Ghouls go to war over the tourist pound

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The Independent Online

Fake blood could soon be shed on the streets of Southwark as a feud between two of London's most macabre tourist attractions threatens to turn nasty.

The recently created London Bridge Experience has complained to the Office of Fair Trading (OFT) after its more venerable rival, the London Dungeon, wrote to ticketing agents to insist they choose between the two.

The spooky attractions are just a few metres apart on Tooley Street on the south bank of the Thames, and competition between their salespeople has been intense since the Experience opened three years ago.

Amid accusations of dirty tactics by the Experience's ghoulishly dressed sales operatives, the two companies reached an out-of-court settlement in 2009, in which the newer company agreed not to discourage customers from visiting its long-established rival.

But Merlin Entertainments, which owns the Dungeon as well as Thorpe Park, Madame Tussauds and Legoland, took the step of writing to booking agents when it felt that underhand practices were still going on.

In an attempt to stop the Experience "piggybacking" on the Dungeon's brand and footfall, Merlin told the agencies that it no longer wants to share any sales platforms with its rival – effectively threatening to withdraw its services from the agencies if they did not drop the Experience.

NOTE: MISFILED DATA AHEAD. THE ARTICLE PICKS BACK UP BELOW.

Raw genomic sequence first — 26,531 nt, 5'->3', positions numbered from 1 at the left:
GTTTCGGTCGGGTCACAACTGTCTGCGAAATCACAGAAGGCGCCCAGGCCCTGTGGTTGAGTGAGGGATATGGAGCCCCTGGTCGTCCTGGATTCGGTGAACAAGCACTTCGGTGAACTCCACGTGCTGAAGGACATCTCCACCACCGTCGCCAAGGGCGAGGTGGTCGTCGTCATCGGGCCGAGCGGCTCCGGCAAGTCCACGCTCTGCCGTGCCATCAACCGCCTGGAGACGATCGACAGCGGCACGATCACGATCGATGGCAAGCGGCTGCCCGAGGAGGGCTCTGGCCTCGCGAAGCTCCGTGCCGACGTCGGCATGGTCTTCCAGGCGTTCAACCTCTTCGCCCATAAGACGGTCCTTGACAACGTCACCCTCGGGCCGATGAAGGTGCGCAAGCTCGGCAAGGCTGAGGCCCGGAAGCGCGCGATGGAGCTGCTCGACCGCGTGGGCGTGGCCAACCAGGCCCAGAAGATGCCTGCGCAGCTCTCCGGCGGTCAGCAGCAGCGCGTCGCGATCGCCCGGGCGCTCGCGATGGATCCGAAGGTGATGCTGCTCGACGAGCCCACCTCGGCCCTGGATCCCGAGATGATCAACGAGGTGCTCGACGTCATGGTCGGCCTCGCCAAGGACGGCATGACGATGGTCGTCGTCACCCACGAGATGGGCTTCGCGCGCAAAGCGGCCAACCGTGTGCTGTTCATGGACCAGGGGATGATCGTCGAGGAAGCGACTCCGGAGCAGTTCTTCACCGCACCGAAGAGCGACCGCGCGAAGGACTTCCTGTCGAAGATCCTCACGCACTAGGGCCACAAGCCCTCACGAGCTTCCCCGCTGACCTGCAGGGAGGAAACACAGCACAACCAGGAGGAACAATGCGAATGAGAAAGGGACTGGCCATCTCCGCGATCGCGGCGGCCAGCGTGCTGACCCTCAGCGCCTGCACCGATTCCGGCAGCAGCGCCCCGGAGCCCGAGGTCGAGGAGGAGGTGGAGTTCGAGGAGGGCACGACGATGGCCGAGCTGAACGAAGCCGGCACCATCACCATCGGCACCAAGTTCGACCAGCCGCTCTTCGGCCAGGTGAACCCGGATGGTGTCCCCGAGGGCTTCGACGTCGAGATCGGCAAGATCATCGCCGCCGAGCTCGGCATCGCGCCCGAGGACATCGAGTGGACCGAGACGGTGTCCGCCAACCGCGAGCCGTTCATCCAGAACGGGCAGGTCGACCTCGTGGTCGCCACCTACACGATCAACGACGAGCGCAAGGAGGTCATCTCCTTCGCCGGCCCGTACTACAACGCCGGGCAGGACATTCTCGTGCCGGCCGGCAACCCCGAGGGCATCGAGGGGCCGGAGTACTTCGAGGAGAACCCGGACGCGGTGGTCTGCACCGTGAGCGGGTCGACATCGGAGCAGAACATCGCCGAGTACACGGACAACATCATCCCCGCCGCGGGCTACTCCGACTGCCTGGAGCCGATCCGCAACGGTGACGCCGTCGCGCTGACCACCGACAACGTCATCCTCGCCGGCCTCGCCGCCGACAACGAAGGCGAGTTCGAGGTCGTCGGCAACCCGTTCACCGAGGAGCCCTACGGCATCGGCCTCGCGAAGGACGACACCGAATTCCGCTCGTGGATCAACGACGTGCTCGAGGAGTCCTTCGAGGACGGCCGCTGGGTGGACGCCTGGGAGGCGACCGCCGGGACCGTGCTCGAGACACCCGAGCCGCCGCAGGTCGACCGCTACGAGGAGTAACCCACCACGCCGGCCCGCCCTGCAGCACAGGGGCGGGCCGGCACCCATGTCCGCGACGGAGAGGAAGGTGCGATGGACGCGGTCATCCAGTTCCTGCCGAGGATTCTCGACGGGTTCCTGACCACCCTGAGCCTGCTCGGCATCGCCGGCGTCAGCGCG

The independently owned newcomer claims this ultimatum breaches competition laws and with several agencies having already backed out, they have asked the OFT to investigate. Merlin says it is within its rights and that some agencies have opted to go with the Experience instead.

While most corporate spats are played out in courtrooms and solicitors' offices, the two rival sales teams face off every day – and many of the Experience's employees have previously worked for the Dungeon.

Speaking to The Independent yesterday, one of the Experience's ghostly representatives admitted that his company operated what might be seen as a "parasitic business model".

He said: "The only reason this place is here is the draw for the Dungeon. If that place wasn't here, we wouldn't be here. We are looking for people who are looking for the Dungeon. We say: 'Have you bought your ticket yet?' and say that this is a better alternative.

"In the summer the queue for the Dungeon stretches right back here and we hand out our leaflets next to it.

However, he said that the competition was largely good-natured, with the rival groups sometimes sharing cigarette breaks together and that he believed the Dungeon did not have any legitimate complaints.

"Last summer they hired some aggressive salespeople who started standing in front of us to block us out and slapped their leaflets on our backs," he said.

"We get a lot more customers online than off the streets and they are frustrated that they are below target."

Sally Ann Wilkinson, head of corporate affairs for Merlin, said the group had "no problem with competitive businesses opening up" but that the Experience was damaging the Dungeon's reputation.